Figure 2 shows sections taken from the coronary arteries, and fig 3 and table 2 display the cross sectional areas of the arterial wall, 28 days after intervention in each group. Of note, almost identical sizing was achieved for each: mean (SEM) 3.06 (0.13) mm for the BiodivYsio SV and 3.08 (0.10) mm for the NIR (not significant). Despite this, the BiodivYsio SV was associated with a 20% lower injury score (p  =  0.16), a 30% larger lumen (p  =  0.13), and a 25% smaller neointima (p  =  0.03). The BiodivYsio standard stent maintained a 17% larger size (p  =  0.01) but produced an 18% smaller lumen (p  =  0.27) and a 59% larger neointima (p < 0.01) than the BiodivYsio SV stent, despite the similarity of design. The balloon-only group was associated with an 18% larger lumen (p  =  0.26) and a 73% smaller neointima (p < 0.01) than the BiodivYsio SV stent, although the vessel size at the site of injury had 25% downsize remodelling compared with that of the BiodivYsio SV (p < 0.01).

Table 2

Vessel morphometry

Figure 2

Representative sections from very small (2 mm) porcine coronary arteries 28 days after intervention with 2.5 mm devices. (A) NIR small vessel (SV) stent; (B) BiodivYsio SV stent; (C) BiodivYsio standard stent; and (D) POBA.

Figure 3

Histograms showing the histomorphometry of very small (2 mm) porcine coronary arteries 28 days after intervention with 2.5 mm devices. (1) BiodivYsio SV stent; (2) NIR SV stent; (3) BiodivYsio standard stent; and (4) POBA.


In this study, we have shown that both stenting and balloon angioplasty are safe and not associated with immediate or late complications in very small (2.0 mm) pig coronary arteries. We have shown that different interventions in these arteries elicit widely differing magnitudes and types of response at 28 days, despite almost identical oversize. We have shown that one purpose-made SV stent can perform better than another, by virtue of differences in design. We have also shown that a stent with more metal (the BiodivYsio standard stent has 54% greater metal area at this size of deployment than the BiodivYsio SV stent) but a similar design performs less well than the BiodivYsio SV, despite allowing less underachievement of intended size. Simple balloon inflation, at the same oversize, is associated with little apparent injury or neointima growth and a respectable lumen, despite major downsize remodelling.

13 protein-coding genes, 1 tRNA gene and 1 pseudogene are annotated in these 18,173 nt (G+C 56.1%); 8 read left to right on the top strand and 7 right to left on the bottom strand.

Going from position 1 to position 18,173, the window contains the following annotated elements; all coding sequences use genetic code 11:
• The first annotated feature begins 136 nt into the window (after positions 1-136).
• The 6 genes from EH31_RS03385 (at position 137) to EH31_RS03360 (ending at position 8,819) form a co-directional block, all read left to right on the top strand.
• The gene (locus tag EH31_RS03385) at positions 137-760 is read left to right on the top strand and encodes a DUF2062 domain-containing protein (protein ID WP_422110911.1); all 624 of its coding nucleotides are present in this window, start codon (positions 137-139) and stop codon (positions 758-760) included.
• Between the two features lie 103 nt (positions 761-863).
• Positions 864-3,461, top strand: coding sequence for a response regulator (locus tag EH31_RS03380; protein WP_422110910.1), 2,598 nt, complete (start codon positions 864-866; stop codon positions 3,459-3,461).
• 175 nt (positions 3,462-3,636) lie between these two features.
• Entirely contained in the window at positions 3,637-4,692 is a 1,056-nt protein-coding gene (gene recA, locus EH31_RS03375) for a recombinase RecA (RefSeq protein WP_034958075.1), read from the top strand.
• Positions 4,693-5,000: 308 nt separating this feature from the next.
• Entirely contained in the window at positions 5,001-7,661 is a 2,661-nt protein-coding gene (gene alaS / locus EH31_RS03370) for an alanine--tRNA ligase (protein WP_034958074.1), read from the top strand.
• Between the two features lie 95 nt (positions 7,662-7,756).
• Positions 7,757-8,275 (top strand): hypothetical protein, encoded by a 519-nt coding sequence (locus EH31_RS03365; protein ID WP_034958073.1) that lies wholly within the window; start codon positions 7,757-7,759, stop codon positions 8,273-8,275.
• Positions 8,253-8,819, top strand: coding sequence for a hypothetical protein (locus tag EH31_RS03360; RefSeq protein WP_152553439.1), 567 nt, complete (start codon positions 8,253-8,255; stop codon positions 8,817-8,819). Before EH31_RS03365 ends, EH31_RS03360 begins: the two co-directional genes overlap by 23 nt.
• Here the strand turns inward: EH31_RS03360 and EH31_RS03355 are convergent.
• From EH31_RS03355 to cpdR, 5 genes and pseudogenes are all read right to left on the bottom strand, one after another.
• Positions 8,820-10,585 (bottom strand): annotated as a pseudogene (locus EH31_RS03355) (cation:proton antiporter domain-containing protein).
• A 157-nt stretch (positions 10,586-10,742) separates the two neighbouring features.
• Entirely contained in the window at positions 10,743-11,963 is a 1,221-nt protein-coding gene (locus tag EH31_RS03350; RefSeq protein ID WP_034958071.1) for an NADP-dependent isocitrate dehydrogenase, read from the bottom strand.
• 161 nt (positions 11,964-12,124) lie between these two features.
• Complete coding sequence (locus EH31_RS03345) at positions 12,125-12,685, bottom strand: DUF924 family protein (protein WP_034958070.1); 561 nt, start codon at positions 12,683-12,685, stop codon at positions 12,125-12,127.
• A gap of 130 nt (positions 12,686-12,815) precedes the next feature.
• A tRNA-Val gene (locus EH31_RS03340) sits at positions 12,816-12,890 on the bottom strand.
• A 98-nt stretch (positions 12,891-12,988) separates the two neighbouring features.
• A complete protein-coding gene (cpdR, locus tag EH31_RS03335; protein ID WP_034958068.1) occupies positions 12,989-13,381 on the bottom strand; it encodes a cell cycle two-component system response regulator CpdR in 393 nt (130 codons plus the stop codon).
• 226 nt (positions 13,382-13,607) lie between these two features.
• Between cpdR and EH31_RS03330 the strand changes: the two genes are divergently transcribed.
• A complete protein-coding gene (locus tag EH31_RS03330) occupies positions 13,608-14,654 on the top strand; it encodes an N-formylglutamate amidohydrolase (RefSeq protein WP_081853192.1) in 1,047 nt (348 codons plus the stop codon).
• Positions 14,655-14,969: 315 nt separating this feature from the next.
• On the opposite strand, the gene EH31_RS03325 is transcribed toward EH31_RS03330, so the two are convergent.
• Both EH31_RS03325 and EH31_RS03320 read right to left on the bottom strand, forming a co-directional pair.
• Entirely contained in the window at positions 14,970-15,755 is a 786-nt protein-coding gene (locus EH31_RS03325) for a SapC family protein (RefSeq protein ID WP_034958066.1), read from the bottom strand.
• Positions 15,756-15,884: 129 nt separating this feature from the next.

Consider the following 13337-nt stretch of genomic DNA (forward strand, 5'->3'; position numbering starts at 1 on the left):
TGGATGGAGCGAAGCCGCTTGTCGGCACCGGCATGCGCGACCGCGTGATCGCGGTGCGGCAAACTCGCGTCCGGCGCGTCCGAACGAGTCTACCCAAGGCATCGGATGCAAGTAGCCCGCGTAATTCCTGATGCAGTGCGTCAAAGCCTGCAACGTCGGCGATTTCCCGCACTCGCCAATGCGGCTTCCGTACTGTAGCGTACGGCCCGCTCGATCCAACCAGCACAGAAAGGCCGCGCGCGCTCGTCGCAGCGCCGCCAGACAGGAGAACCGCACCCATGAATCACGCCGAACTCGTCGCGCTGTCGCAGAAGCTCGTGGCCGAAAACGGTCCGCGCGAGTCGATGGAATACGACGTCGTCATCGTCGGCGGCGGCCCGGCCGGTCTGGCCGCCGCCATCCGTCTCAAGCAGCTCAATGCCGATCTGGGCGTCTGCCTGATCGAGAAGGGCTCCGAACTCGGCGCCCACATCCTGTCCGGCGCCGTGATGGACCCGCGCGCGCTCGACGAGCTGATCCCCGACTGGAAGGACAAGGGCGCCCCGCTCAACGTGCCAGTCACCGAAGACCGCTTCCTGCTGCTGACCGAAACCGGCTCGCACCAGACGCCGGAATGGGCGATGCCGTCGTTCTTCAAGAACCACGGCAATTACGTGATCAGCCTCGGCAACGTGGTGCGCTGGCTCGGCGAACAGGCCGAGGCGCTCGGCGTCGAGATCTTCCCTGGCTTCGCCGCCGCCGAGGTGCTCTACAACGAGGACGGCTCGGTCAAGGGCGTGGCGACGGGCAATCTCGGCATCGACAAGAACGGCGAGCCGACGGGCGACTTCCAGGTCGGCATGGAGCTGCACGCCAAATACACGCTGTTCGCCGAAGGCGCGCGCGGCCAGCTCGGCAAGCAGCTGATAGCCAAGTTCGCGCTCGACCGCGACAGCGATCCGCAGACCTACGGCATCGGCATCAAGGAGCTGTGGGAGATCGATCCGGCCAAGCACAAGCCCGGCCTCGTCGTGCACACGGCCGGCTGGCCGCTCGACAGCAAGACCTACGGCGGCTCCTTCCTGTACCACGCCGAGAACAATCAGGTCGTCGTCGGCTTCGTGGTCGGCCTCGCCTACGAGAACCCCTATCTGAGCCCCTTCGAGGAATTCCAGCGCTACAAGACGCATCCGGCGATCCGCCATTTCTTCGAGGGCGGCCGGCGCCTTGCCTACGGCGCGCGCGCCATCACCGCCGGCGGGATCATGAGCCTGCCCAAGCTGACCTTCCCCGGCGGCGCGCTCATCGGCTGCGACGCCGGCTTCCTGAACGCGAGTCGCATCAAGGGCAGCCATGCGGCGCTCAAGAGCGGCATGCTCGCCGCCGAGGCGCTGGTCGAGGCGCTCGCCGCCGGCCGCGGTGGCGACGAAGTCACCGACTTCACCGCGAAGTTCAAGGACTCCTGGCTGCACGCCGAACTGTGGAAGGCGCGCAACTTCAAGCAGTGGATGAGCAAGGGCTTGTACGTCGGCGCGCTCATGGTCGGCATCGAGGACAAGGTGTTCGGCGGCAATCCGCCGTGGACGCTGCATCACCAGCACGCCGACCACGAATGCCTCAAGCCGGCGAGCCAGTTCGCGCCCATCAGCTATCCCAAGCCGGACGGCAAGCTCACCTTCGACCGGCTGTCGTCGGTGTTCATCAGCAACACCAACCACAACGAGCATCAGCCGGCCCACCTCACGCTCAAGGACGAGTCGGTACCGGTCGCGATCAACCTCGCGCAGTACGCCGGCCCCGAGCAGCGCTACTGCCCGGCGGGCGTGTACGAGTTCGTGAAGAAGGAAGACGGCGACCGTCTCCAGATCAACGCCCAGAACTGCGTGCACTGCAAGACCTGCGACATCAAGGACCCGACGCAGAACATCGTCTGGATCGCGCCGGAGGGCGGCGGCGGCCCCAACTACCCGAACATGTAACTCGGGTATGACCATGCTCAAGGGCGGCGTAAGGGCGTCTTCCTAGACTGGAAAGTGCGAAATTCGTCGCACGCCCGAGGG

These data increase our knowledge concerning the effects of intervening on very small coronary arteries. They support the concept that stent design is important in this size of vessel; that excessive metal coverage is not helpful with respect to neointima formation (although greater percentage coverage may be necessary to confer adequate radial strength); and that balloon angioplasty alone may still have a place, by trading less scaffolding ability for less neointimal growth.

A notable finding was the substantial under-achievement of the intended lumen size, as assessed by the measurement of the in-stent area (table 2). A stent or balloon of 2.5 mm nominal diameter reaches a cross sectional area (at the moment of implantation) of 4.91 mm2. None of our interventions achieved this. The closest to this value was the cross sectional area of the BiodivYsio standard stent, although any benefit in scaffolding the artery open was more than lost with the exuberance of the resulting neointima. Both SV stent designs achieved almost identical scaffolding, at 14% less than that of the BiodivYsio standard stent.